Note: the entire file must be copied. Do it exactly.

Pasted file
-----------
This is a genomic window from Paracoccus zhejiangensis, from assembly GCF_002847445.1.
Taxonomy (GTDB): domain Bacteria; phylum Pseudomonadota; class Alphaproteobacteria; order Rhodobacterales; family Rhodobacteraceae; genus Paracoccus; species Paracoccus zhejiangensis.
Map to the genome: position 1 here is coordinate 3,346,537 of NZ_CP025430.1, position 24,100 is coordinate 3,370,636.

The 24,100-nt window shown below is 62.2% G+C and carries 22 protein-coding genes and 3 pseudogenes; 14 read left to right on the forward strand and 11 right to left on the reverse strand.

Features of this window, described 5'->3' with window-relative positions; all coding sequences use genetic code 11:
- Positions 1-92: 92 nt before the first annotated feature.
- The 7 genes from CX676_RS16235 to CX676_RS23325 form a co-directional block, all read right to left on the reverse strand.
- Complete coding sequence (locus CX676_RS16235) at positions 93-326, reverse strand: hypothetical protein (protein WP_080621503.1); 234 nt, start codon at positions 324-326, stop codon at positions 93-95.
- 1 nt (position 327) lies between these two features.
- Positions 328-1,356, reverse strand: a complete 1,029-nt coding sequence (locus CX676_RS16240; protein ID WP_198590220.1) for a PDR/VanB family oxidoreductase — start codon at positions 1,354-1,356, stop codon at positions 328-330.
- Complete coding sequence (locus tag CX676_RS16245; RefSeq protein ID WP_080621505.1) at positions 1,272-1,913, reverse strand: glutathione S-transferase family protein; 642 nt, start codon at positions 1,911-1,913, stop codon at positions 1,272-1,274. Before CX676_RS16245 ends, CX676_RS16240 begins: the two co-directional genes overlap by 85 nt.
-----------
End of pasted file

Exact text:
This is a genomic window from Paracoccus zhejiangensis, from assembly GCF_002847445.1.
Taxonomy (GTDB): domain Bacteria; phylum Pseudomonadota; class Alphaproteobacteria; order Rhodobacterales; family Rhodobacteraceae; genus Paracoccus; species Paracoccus zhejiangensis.
Map to the genome: position 1 here is coordinate 3,346,537 of NZ_CP025430.1, position 24,100 is coordinate 3,370,636.

The 24,100-nt window shown below is 62.2% G+C and carries 22 protein-coding genes and 3 pseudogenes; 14 read left to right on the forward strand and 11 right to left on the reverse strand.

Features of this window, described 5'->3' with window-relative positions; all coding sequences use genetic code 11:
- Positions 1-92: 92 nt before the first annotated feature.
- The 7 genes from CX676_RS16235 to CX676_RS23325 form a co-directional block, all read right to left on the reverse strand.
- Complete coding sequence (locus CX676_RS16235) at positions 93-326, reverse strand: hypothetical protein (protein WP_080621503.1); 234 nt, start codon at positions 324-326, stop codon at positions 93-95.
- 1 nt (position 327) lies between these two features.
- Positions 328-1,356, reverse strand: a complete 1,029-nt coding sequence (locus CX676_RS16240; protein ID WP_198590220.1) for a PDR/VanB family oxidoreductase — start codon at positions 1,354-1,356, stop codon at positions 328-330.
- Complete coding sequence (locus tag CX676_RS16245; RefSeq protein ID WP_080621505.1) at positions 1,272-1,913, reverse strand: glutathione S-transferase family protein; 642 nt, start codon at positions 1,911-1,913, stop codon at positions 1,272-1,274. Before CX676_RS16245 ends, CX676_RS16240 begins: the two co-directional genes overlap by 85 nt.